MANCHESTER — The tax rate for Manchester for fiscal year 2019 has been set at $23.68 per $1,000, up 36 cents — or 1.54 percent — from the FY 2018 tax rate of $23.32 per $1,000, according to City Finance Director William Sanders.
The anticipated proposed tax rate set by aldermen in June was $23.65 per $1,000.
“I’m glad we came in below the tax rate of 1.63 (percent),” said Alderman-at-Large Joe Kelly Levasseur. “This is a win for the taxpayers.”
“The tax rate went up 36 cents this year,” said Ward 12 Alderman Keith Hirschmann. “In the past five years, there have been two tax decreases, and three of the overrides have resulted in tax increases.”
“I want to thank Alderman (chairman Dan) O’Neil for his excellent work in designing a budget,” said Ward 7 Alderman Bill Shea. “I didn’t always agree with you, but I want to thank you personally. You did an excellent job.”
For the owner of a home assessed at the city’s average median home value of $235,900, the annual tax bill will go up $85 to $5,586 for the year, while the bill on a $300,000 home will climb $108, to $7,104.
Manchester operates under a cap on property taxes established by a voter-approved amendment to the city charter. Generally referred to as a tax cap, the charter provision limits the total amount of money raised from property taxes rather than the tax rate itself.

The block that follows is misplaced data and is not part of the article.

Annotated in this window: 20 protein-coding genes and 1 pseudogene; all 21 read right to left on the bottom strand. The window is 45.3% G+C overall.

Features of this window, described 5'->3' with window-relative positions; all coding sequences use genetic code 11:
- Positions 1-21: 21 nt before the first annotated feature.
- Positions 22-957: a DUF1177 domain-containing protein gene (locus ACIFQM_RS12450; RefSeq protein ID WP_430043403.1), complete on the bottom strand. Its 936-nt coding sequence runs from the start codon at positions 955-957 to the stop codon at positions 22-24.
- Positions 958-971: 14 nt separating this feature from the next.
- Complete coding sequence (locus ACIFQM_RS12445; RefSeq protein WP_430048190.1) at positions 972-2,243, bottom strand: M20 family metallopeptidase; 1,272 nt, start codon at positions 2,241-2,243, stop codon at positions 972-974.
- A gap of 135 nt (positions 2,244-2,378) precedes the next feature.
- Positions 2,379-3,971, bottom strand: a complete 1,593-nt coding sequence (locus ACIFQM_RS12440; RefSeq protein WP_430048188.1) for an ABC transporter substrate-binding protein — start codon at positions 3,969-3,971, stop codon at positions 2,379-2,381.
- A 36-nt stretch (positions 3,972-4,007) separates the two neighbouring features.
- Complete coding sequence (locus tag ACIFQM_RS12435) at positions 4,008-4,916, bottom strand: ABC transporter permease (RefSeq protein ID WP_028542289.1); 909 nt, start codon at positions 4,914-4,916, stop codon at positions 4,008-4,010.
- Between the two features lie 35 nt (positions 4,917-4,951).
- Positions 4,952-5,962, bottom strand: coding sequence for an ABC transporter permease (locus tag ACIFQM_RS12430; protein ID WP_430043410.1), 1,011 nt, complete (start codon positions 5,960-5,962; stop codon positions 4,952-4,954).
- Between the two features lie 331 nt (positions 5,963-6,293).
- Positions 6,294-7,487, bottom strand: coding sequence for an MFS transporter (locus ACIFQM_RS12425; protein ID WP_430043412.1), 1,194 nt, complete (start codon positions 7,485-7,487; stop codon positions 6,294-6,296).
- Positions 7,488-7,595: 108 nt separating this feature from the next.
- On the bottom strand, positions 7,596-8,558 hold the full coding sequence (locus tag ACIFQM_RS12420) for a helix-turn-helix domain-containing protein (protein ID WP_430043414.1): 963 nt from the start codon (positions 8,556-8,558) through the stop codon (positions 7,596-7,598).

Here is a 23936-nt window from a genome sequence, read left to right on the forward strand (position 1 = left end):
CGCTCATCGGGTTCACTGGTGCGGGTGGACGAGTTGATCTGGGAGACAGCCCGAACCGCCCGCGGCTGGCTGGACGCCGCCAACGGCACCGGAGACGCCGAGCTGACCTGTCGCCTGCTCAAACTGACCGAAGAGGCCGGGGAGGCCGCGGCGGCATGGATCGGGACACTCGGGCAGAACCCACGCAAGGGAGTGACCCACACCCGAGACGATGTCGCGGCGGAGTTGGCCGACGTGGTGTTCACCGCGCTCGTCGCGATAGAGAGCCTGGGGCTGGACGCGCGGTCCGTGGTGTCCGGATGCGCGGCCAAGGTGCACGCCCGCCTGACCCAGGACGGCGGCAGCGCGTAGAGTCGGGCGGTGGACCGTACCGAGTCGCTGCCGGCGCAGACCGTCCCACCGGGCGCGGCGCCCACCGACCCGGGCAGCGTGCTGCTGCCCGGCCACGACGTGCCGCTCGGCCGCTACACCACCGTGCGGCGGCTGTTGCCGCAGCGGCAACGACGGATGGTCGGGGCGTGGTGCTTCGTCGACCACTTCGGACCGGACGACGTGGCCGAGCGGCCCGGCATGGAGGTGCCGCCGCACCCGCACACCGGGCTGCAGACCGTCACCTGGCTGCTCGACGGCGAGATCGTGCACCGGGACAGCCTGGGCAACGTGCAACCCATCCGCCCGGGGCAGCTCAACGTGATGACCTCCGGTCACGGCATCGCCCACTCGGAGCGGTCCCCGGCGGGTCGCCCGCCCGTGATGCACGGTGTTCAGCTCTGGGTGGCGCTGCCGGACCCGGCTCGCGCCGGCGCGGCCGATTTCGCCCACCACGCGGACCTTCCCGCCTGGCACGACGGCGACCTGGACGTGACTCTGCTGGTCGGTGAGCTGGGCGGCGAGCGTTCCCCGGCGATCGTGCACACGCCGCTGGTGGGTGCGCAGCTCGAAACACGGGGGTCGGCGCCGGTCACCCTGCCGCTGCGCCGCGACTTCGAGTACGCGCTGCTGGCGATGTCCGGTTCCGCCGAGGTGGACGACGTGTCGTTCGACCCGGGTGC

The cap limits the city’s tax revenue to the average increase in the federal consumer price index, or CPI, during the three previous calendar years, plus the value of new construction.
According to Sanders, the city’s net assessed valuation increased by $52.6 million, or 0.58 percent, from 2017. The budget passed by the Board of Mayor and Aldermen assumed an increase of .94 percent, or $85 million.
Back in June aldermen approved a $342 million fiscal year 2019 budget that raised the tax cap to earmark $1.25 million in additional funds for schools and $480,000 more on the city side.
O’Neil authored a compromise that gave Superintendent of Schools Dr. Bolgen Vargas $1.25 million more than he asked for, and set aside $2 million of city money in a contingency fund for aldermen to dole out later in the year.
The voter-approved tax cap allowed for a 1.63 percent tax increase in FY ’19, but O’Neil’s budget topped that by .71 percent, operating at a 2.34 percent tax hike.
The new tax rate will be reflected in the first tax bill for FY 2019.